CLEVELAND: Northeast Ohioans thought Charlie Manuel was a country bumpkin, a good ol’ boy from the Blue Ridge Mountains. His West Virginia twang made for good impersonations; his unassuming nature made him seem like a pushover.
They thought the man who managed the Indians from 2000 to mid-2002 was all corn-pone fluff with no substance.
Those people never sat down and talked baseball and listened to his tales from playing in Japan as I did one evening at the Renaissance hotel, one of the most enjoyable nights of my career.
They never saw the loyalty the former Tribe hitting coach still inspires in his players.
Manuel said ex-Indians slugger Jim Thome called about two weeks ago and asked, “ ‘Chuck, do you mind if I come and hang out with you?’ Manuel said he told the unsigned free agent, ‘No, you can come live with me.’ ”
During his 51 years in professional baseball, Manuel never seemed to mind that he was underestimated, both for his people skills and his baseball knowledge. He might have slipped only once, after he managed the Philadelphia Phillies to the 2008 World Championship. That night he spied the Plain Dealer’s Paul Hoynes among the press corps and said, “Tell them in Cleveland, we just won a World Series.”
As he brought the Phillies to Progressive Field for a two-game series against the Indians that began Tuesday night, Manuel might be about to get underestimated again.
He turned 69 in January and is in the final year of his contract. Philadelphia went 81-81 last season and finished third in the National League East. There has been speculation that hall of famer Ryne Sandberg, 53, in his first season as third-base coach, could succeed Manuel.
Manuel still lives in Winter Haven, Fla., where the Indians held spring training from 1993-2008 and his fiancée Melissa Martin is from. He remodeled their home two years ago. He boasts that the town now has Chick-fil-A, Panera, Five Guys, Honey Baked Ham and Starbucks. He can see himself running a hitting school in retirement.
But he is by no means ready. And he won’t go in the same manner as he did the first time.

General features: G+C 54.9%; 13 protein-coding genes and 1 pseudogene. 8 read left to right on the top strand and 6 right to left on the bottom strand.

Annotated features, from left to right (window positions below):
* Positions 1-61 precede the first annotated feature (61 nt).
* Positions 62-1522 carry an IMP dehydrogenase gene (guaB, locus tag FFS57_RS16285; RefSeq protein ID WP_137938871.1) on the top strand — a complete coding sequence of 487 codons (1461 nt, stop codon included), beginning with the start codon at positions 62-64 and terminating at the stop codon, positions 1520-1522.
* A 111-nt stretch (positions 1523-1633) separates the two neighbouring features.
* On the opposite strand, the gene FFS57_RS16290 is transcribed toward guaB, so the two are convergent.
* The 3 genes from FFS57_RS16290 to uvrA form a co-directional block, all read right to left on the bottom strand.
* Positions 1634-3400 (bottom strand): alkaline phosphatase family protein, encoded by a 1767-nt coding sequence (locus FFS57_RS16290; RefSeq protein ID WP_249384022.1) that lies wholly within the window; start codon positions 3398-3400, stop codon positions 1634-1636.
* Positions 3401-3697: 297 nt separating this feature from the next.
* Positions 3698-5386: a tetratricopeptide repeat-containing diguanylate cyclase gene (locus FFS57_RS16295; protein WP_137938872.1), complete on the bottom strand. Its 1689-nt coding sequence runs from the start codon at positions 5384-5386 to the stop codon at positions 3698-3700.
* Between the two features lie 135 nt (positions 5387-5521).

“I want to manage as long as I can. I never told nobody I was going to retire. We’ll see,” Mauel said in the Phillies’ dugout before the game.
Asked how he was handling the contract situation with the team 12-14 before Tuesday’s loss to the Tribe, Manuel said: “That’s no problem. In spring training I told the guys I didn’t want to talk about it no more. Just go out and do my job and not get caught up in it. I’m not worried about nothing.”
That wasn’t the case during his tenure as Indians manager, when worrying too much got him fired.
Winning 181 games and finishing second and first in the division in his first two seasons, Manuel wanted to know if then-general manager Mark Shapiro was bringing him back in 2003. He asked Shapiro at the All-Star break. The Tribe was 39-47, and Shapiro wasn’t ready to give Manuel an answer. Manuel’s persistence prompted Shapiro to let him go.
Manuel had the chance to tell the Indians on Tuesday that he’d proved there was something behind that aw-shucks façade. In his ninth year with the Phillies, he is back as the franchise leader in victories with 739. Gene Mauch (645) is a distant second. Dallas Green, the only other manager to win the World Series, didn’t last long enough to make the top 10.
Manuel has joined the short list of those who were fired in Cleveland and went on to win it all, along with Bill Belichick (New England Patriots, 2001-03-04), Bill Fitch (Boston Celtics, 1981) and Chuck Daly (Detroit Pistons, 1989, 90).
But Manuel resisted the chance to say ‘I told you so.’
“When I left Cleveland everything was changing. We were changing our team, we were changing ownership,” he said. “I think I probably got caught up in that.”
Arriving here on an off-day Monday, Manuel walked around the city he’s always liked. He said he lost $100 at the Horseshoe Casino, and it could have been more.
“I got lucky for a little while,” he said.
Actually, he got lucky for a long while. Manuel realizes he’s always been around great talent, including the ’95, ’96 and ’97 Indians, which he said were capable of winning the world championship.
“I say this every day, the more I’m around the game, people don’t even see how much luck’s involved,” Manuel said. “To get to a World Series is big, but to win it is even harder.”
Perhaps that prompted Manuel’s message to Cleveland after he did, even though it still seems out of character.
“To me I’ve never had to have attention,” he said. “The game gave me my attention.”
In Northeast Ohio, Manuel was almost regarded as a cartoon character, never fully embraced by the fans or the front office. So he relished his own little moment Tuesday morning while standing in line at the Marriott Starbucks.
“This lady hollered back and asked me what I wanted,” Manuel said. “I said I wanted a medium black coffee and she said, ‘What’s your name?’ Some people turned around and told her my name. That kinda felt good.”
Save for his post-World Series shout-out, that seems as close as Manuel will ever come to gloating.
Marla Ridenour can be reached at firstname.lastname@example.org. Read the her blog at http://www.ohio.com/marla. Follow her on Twitter at www.twitter.com/MRidenourABJ and on Facebook at www.facebook.com/sports.abj.